Are eggs healthy or not?


Last week I was asked: If my trainer tells me I need to eat more protein… Can I eat eggs? How many eggs a day is not too many? Fair question! Information on eggs is very confusing. So friend or foe? Are eggs healthy or not?

Well… Eggs -depending on where you source them- can be one of the most nutritious foods on the planet or can be extremely toxic. Literally. So it’s very important to know how to choose your eggs. And great news: it’s very easy!

Are eggs healthy or not? It all comes down to inflammation…

Are eggs healthy or not?

Are eggs healthy or not?

Inflammation fuelled by our western diet is at the root of many modern lifestyle diseases: obesity, cardiovascular diseases, allergies, diabetes type 2… You name it. Our consumption of omega-6 and omega-3 is the best example of this, in particular when it comes to eggs.

Both these essential fatty acids are required by the body for good health, but while omega-3 is anti-inflammatory, omega-6 is pro-inflammatory (causes inflammation).

Ideally, our diets should include an equal ratio of omega-6 to omega-3, or at least a ratio of 1 to 3. However, this ratio has risen dramatically over time. In the 1930s, it went from 8.5 to 1; in the 1980s from 12 to 1; and now it’s estimated to be at 25 to 1, which means we’re consuming 25 times more omega-6 than omega-3! No wonder we are pretty much all inflamed!

The reason for this is mainly due to butter being widely replaced by corn and soybean oil in processed foods and animals being fed grains instead of grass for the past 60 years.

Are eggs healthy or not? Let’s go back to real food.

Organic ONLY!

Organic ONLY!

Going back to real food is critical to reduce inflammation and when it comes to eggs, it’s very simple. Consider this:

  • Eggs laid by chickens raised in cages, barns or even in free-range environments and fed with processed food and grains only, have up to four times less omega-3, and much more omega-6: they therefore dangerously promote inflammation in our bodies – the last thing we want.
  • Don’t be fooled by the ‘free-range’ label, which basically means nothing at all.
  • There is little difference between cages, barn, free range and uncertified organic eggs. Beak trimming is often permitted, animals are fed with processed foods and grains only, they don’t go outside and can be up to 10,000 per hectare.

The solution? Organic-certified eggs!  Produced by chickens living humanely on organic pastures, organic eggs are one of the most nutritious, healthy, whole foods on the planet, extremely rich in minerals, vitamins, anti-oxidants, super health fats and clean proteins. You could survive on organic eggs! Quite simply, non-organic eggs are toxic. When organic, you can eat 3 eggs a day – the only exception would be for diabetics.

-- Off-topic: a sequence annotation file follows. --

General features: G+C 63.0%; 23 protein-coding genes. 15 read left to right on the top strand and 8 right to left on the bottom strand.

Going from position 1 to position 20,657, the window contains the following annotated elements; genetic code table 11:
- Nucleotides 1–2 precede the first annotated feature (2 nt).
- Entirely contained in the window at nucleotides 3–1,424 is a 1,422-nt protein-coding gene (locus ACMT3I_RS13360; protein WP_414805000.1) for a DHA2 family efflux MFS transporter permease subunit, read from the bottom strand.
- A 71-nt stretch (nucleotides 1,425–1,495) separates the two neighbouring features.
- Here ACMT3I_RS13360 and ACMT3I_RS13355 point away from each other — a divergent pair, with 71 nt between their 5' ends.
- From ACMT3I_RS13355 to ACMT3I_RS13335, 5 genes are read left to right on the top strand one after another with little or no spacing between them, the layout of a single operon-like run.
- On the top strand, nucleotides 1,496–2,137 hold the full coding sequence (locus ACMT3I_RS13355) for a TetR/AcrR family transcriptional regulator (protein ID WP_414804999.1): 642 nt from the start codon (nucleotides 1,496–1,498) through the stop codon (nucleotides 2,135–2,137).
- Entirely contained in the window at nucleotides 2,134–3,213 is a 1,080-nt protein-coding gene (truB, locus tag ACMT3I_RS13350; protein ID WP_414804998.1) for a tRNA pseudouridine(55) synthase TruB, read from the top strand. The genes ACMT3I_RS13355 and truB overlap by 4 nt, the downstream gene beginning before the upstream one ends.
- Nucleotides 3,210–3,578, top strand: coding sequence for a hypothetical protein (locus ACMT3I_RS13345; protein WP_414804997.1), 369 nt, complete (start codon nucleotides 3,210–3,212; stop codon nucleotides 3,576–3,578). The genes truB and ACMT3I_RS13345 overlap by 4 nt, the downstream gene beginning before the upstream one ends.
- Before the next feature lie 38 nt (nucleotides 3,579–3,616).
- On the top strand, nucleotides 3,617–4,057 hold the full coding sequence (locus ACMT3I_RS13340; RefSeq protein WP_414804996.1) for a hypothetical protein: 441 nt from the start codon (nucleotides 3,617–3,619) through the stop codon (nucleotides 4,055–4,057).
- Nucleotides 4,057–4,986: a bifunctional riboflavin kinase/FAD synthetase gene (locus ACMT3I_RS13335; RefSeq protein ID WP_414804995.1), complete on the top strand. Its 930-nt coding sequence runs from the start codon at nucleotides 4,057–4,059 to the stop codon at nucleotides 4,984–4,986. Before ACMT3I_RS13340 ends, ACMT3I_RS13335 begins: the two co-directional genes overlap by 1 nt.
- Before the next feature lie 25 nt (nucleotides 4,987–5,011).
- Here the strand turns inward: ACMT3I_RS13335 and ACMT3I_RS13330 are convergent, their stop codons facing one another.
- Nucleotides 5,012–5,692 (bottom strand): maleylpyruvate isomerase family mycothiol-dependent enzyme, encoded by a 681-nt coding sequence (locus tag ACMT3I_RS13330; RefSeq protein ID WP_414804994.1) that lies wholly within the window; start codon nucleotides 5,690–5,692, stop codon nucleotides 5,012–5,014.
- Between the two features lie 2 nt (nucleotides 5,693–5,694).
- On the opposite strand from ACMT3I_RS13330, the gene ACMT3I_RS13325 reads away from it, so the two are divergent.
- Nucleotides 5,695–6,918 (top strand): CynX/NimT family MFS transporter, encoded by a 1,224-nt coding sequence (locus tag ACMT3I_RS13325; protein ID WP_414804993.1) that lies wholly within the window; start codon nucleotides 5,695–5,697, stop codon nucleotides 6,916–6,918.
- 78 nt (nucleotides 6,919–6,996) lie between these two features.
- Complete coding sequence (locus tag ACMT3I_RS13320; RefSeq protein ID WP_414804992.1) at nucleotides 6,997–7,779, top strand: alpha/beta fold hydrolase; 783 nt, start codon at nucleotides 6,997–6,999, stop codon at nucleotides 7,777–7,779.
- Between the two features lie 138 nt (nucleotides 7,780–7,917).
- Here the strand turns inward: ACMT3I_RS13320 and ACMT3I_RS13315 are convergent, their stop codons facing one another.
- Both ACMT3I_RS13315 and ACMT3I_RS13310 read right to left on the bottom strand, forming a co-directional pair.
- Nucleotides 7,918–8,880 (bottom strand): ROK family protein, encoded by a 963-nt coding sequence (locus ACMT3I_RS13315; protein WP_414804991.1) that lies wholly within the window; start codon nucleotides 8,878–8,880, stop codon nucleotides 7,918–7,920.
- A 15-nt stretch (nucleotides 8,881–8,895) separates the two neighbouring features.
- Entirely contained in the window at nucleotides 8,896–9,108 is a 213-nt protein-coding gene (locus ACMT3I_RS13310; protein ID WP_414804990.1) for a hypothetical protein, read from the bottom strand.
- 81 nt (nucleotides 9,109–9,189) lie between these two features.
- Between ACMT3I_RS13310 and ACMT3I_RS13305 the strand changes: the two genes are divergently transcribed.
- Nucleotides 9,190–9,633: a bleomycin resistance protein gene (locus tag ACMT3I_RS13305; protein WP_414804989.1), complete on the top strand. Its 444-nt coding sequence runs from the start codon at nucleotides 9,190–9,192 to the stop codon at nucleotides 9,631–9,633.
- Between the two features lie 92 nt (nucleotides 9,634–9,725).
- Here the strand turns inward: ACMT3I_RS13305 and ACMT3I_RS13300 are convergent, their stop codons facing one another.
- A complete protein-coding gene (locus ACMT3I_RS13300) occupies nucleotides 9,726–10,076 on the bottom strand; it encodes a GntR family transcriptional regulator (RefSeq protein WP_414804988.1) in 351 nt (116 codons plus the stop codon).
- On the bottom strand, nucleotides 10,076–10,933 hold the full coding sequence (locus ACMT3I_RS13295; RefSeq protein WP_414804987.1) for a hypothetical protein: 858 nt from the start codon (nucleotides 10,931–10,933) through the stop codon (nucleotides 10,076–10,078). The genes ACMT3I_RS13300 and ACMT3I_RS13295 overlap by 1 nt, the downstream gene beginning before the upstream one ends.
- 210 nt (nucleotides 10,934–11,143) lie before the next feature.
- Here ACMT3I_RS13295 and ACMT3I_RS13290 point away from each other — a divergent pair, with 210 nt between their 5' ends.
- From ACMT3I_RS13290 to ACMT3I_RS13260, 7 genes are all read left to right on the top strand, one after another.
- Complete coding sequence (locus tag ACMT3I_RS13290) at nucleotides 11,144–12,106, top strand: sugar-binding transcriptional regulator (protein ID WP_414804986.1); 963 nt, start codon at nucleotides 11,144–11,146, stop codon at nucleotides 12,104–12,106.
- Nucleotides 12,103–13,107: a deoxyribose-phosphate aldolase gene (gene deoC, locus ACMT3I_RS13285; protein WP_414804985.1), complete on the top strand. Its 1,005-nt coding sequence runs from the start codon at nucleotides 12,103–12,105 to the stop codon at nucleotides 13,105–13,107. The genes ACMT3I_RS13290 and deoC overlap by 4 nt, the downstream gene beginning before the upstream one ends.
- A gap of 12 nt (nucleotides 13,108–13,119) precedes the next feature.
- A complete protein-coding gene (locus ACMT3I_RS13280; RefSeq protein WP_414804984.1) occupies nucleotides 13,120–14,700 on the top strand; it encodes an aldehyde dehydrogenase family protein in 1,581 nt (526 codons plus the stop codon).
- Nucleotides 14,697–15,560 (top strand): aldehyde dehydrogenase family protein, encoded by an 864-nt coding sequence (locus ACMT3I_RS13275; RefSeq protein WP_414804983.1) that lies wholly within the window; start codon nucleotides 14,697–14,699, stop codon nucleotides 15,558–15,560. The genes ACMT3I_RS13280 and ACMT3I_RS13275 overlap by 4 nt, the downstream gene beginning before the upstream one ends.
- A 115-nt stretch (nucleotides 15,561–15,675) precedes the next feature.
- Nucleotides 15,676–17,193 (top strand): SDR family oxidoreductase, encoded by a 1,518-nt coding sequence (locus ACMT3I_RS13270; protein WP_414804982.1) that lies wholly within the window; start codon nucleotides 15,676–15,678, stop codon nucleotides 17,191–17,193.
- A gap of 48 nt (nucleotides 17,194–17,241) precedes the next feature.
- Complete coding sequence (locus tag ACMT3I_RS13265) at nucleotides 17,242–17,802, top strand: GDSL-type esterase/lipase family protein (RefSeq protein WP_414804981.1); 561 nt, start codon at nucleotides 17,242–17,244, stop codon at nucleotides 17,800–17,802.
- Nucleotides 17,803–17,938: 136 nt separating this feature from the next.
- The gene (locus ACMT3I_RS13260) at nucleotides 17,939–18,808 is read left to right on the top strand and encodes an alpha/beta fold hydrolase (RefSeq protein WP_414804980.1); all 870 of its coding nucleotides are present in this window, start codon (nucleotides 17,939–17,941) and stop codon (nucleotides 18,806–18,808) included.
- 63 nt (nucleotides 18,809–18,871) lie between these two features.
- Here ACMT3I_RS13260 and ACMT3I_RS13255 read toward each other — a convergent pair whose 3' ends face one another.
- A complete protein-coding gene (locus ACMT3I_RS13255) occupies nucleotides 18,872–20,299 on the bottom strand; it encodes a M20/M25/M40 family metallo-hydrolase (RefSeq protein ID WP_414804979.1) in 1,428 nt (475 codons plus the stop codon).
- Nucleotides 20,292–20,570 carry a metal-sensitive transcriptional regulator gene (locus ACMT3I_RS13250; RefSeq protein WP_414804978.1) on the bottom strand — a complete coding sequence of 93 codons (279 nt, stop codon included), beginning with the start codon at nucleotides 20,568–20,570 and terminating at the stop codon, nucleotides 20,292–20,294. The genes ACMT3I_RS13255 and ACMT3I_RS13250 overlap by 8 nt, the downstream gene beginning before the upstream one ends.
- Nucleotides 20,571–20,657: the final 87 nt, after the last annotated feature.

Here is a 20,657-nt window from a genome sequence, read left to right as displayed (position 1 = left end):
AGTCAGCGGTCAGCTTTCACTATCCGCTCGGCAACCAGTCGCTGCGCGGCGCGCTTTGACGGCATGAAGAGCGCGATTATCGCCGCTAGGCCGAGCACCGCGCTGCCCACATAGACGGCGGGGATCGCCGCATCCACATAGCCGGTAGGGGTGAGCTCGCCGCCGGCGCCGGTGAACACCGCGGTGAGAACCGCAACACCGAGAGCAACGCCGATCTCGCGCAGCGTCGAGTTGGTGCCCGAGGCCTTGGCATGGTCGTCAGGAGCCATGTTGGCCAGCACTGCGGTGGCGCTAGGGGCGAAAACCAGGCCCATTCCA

So please, go for tip-top quality (organic, local) and never ever be satisfied with second best! Your health deserves the investment. One good way of spending less on organic eggs is to buy directly from local farms. Simply ask them how they raise and feed their animals.

ORGANIC only, it’s not negotiable!

Are eggs healthy or not? Don’t forget the yolk!

Scramble eggs with truffle olive oil...

Scrambled eggs with truffle olive oil…

Please, please, please eat the yolk! This is where all the goodness comes from.

All the egg paranoia started when the yolk in the eggs was supposed to raise cholesterol and to make you fat. Do you remember the times when the healthiest thing to do was to eat the whites only? How silly! How wrong! We now do know it’s not true but mindsets are difficult to shift sometimes.

We also know that eggs can be a great ally to lose weight, in particular when eating at breakfast. They are also critical for brain health and cardiovascular function. So let’s embrace what mother nature is giving us and let’s enjoy eggs (organic!), one of its best gifts for our health.

Let’s be creative: hard boiled, soft boiled, scrambled, omelette or even raw, it’s difficult to get bored with eggs. My favourite? Scrambled eggs with truffle olive oil and some grated Parmesan or Comte: simply add a dash of truffle olive oil before serving and then add the cheese.  Serve with a few asparagus or Brussels sprouts depending on the season…. It’s so simple, so delicious and so healthy. Your friends will ask you for the recipe!

Do you have your own favourite egg recipe? Tell me!

Bon appetit!


This advice in this document is not professional medical advice. If you are seeking medical advice, please see an appropriate medical practitioner.


  1. 3 eggs a day – the only exception would be for diabetics.

    Why diabetics?

    • Thank you for your question, Kerin. Some experts agree to say that eating eggs when you have diabetes is not recommended (as its fat content can increase your cholesterol level) and should be limited to 3 or 4 a week… However there is growing evidence showing that eggs could actually be beneficial. So the best thing to do is to ask your GP.


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